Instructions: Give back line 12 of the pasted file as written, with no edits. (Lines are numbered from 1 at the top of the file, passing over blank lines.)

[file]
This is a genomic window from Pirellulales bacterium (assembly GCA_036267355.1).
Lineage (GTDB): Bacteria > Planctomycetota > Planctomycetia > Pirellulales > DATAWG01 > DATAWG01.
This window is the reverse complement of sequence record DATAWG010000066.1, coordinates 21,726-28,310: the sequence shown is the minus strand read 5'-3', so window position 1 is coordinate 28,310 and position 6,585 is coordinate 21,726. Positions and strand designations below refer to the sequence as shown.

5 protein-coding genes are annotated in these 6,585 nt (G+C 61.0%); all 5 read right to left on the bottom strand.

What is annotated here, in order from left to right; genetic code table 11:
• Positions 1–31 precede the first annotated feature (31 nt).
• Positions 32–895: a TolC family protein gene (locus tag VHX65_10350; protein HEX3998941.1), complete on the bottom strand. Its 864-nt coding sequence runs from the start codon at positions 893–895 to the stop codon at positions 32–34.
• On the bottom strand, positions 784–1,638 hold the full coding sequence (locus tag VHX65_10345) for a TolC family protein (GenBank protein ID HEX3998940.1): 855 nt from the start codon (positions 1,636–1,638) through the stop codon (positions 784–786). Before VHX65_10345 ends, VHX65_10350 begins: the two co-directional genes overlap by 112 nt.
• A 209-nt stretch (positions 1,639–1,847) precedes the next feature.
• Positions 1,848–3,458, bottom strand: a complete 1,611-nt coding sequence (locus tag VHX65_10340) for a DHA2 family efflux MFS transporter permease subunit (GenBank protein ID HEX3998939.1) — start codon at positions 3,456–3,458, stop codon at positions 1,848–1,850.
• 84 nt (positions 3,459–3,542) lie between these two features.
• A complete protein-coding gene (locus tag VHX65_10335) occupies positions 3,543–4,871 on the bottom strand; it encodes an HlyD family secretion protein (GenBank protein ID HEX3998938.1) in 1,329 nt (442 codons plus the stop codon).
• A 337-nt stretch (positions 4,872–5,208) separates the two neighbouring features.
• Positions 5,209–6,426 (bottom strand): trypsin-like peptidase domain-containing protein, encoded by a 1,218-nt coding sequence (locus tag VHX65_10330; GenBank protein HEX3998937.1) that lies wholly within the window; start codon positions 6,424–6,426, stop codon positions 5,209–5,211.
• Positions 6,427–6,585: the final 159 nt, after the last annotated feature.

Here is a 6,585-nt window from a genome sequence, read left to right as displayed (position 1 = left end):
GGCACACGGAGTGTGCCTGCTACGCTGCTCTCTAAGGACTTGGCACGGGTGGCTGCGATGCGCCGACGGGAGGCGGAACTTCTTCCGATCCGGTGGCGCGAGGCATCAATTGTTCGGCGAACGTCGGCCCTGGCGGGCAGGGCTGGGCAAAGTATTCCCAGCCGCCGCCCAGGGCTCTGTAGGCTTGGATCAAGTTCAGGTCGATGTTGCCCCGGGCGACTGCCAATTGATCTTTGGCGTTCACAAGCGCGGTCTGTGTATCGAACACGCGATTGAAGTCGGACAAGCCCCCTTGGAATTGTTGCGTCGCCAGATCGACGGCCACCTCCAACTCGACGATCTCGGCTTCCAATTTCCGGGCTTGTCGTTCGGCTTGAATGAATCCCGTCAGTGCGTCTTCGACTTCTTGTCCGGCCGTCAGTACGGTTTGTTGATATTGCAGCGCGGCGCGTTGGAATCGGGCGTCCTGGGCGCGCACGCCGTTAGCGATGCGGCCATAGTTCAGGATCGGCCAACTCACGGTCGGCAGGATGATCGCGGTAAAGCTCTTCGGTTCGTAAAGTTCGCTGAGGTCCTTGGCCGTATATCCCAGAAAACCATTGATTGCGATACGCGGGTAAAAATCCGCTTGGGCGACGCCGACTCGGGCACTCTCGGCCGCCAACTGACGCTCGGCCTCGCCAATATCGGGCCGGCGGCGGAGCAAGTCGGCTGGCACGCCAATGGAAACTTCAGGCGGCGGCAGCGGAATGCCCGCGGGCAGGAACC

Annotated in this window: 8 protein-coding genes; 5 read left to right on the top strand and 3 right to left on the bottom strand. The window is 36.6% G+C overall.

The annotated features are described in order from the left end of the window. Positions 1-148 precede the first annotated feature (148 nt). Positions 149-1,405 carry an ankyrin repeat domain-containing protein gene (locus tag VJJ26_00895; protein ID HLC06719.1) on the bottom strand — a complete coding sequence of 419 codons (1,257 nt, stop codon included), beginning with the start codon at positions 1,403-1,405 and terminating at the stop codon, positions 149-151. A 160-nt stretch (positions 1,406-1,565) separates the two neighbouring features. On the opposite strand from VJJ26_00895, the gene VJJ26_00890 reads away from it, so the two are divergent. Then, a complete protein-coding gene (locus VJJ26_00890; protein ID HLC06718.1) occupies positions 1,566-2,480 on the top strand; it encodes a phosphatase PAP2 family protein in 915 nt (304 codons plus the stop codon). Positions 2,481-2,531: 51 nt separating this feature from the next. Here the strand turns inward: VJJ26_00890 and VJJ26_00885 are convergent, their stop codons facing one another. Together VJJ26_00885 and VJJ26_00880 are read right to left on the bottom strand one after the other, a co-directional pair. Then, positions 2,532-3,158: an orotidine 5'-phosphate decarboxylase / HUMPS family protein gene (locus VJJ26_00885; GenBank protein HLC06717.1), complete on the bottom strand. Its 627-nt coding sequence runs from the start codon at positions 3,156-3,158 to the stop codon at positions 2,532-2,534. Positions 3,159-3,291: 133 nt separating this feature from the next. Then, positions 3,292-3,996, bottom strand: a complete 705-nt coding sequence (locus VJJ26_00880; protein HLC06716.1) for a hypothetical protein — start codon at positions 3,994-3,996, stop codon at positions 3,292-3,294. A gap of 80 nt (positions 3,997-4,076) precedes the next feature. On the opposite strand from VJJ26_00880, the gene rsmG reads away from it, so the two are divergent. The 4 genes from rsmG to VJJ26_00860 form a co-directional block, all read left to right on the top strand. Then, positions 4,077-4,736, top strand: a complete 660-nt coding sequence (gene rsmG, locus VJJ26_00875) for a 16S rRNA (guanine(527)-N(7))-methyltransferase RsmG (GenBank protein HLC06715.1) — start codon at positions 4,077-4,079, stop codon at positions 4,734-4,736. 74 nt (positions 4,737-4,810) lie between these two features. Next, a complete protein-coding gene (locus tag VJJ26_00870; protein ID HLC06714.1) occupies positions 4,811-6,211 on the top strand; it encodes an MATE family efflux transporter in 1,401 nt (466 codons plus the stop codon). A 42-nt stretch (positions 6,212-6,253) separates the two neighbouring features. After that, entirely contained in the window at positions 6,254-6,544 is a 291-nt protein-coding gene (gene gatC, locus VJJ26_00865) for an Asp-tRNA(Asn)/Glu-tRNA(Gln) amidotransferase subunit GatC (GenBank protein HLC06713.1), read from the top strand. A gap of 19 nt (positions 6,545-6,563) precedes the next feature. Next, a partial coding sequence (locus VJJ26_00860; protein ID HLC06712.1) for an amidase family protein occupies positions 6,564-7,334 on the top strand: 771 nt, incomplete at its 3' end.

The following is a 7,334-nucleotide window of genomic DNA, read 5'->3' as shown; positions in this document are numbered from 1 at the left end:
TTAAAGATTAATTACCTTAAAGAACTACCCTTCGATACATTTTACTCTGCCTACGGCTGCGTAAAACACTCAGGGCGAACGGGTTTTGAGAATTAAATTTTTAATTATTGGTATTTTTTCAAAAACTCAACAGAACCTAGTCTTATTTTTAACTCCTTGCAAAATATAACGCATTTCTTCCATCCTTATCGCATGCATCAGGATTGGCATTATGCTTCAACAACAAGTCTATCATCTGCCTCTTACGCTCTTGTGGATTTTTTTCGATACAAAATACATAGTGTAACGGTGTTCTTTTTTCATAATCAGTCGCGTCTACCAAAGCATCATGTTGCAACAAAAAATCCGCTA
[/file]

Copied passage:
• A complete protein-coding gene (locus tag VHX65_10335) occupies positions 3,543–4,871 on the bottom strand; it encodes an HlyD family secretion protein (GenBank protein ID HEX3998938.1) in 1,329 nt (442 codons plus the stop codon).